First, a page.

As you've read here, I'm trying to help get the word out that we should be not just focusing on access to care, but also focusing on quality of care — preventable medical mistakes. I think it's much more realistic to solve the medical mistakes problem, with Lean, than it is to solve the access problem.
I submitted a blurb to the “rants” section of the Marketplace website and they printed it (without name, but I'm sure you'll believe it's me).
The webpage changes every day, so here's the text of it:
[Michael] Moore cites statistics that say 18,000 Americans a year die because they lack access to good healthcare. That's a tragedy. The bigger killer that's being ignored by Moore and the media are the patients who are killed when they do have access. The Institute of Medicine estimates that 98,000 Americans per year die because of preventable medical errors â€” wrong drugs given, hospital acquired infections, errors in surgery, etc. This problem does not go away even with universal coverage. Canada has a per-capital error rate that's as bad (if not slightly worse) than the U.S. The UK has major medical error problems as well. So, it's not the payment system that's the factor there. These are problems that hospitals are struggling with worldwide.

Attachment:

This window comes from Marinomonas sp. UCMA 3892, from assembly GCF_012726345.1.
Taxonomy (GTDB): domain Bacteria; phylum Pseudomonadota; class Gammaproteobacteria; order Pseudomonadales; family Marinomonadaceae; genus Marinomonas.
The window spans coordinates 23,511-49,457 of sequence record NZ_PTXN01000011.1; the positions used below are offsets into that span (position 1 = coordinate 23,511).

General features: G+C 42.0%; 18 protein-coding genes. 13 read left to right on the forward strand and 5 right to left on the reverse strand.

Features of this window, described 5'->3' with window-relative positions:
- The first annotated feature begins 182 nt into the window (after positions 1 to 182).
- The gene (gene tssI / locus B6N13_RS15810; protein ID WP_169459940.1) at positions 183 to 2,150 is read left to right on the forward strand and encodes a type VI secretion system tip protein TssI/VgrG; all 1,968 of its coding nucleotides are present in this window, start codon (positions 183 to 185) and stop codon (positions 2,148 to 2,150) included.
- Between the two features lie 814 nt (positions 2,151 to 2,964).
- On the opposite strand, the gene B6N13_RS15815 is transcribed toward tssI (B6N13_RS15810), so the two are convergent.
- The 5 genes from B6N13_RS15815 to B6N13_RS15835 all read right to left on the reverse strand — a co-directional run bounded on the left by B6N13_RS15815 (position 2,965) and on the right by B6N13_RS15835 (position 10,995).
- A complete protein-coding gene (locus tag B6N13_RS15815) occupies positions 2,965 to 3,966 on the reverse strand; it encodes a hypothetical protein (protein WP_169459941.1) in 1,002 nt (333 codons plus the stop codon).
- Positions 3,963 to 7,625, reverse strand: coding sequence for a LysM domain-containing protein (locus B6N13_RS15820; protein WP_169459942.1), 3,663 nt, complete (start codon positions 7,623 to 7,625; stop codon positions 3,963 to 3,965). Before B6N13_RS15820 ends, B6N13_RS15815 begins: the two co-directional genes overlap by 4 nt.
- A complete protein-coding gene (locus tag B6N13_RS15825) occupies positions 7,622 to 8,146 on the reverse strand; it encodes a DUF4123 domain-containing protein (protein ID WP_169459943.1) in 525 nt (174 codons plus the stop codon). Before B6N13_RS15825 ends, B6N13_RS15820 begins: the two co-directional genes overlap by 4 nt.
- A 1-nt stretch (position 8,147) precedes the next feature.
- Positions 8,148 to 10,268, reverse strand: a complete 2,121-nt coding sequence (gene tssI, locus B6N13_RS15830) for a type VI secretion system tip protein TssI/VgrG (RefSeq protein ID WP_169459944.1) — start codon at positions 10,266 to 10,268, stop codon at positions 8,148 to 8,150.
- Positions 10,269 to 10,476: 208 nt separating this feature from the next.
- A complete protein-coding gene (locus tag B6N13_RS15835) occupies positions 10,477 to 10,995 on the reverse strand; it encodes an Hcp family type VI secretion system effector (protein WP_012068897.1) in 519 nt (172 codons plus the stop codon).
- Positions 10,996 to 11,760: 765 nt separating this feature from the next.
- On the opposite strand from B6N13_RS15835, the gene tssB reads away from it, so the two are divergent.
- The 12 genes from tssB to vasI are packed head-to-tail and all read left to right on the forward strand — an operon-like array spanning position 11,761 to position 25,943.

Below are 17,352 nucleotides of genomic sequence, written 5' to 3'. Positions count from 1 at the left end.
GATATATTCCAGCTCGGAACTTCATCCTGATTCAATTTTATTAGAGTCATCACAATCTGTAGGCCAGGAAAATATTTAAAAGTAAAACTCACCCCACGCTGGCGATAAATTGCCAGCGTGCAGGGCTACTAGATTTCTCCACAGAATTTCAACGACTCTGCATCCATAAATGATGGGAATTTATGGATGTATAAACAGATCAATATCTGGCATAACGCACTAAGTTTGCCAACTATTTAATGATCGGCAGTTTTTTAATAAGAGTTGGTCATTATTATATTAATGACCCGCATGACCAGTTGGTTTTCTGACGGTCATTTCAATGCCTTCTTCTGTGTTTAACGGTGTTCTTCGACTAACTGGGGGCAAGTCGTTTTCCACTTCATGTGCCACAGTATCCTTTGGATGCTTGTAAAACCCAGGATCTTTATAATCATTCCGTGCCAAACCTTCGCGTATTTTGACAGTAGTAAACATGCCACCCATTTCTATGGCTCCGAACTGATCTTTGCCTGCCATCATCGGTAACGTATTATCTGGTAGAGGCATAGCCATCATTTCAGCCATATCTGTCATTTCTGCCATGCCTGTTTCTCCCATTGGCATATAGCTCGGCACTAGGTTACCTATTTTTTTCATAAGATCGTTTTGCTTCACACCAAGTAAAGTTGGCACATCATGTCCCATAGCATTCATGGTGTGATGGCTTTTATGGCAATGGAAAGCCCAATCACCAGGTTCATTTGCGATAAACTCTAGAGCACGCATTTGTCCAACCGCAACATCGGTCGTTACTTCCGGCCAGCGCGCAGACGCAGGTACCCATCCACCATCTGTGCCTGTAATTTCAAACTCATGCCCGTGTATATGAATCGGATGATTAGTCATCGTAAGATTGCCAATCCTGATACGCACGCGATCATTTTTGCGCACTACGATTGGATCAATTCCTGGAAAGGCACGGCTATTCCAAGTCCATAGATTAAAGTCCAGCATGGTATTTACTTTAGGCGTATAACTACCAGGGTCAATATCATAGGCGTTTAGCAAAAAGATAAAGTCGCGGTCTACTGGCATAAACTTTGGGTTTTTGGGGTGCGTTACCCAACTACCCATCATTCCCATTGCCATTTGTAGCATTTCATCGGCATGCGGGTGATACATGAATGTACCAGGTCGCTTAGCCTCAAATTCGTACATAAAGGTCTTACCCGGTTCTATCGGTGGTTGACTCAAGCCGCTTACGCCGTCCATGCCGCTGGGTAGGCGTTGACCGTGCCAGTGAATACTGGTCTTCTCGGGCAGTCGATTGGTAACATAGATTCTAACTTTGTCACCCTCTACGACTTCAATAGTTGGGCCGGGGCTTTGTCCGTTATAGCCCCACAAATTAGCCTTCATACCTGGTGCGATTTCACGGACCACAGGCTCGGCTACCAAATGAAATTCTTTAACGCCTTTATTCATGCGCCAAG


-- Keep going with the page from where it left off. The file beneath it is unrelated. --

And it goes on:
I'm also going to try submitting a 400 word essay on the topic to try to help get more exposure for the issue and the role Lean can play.
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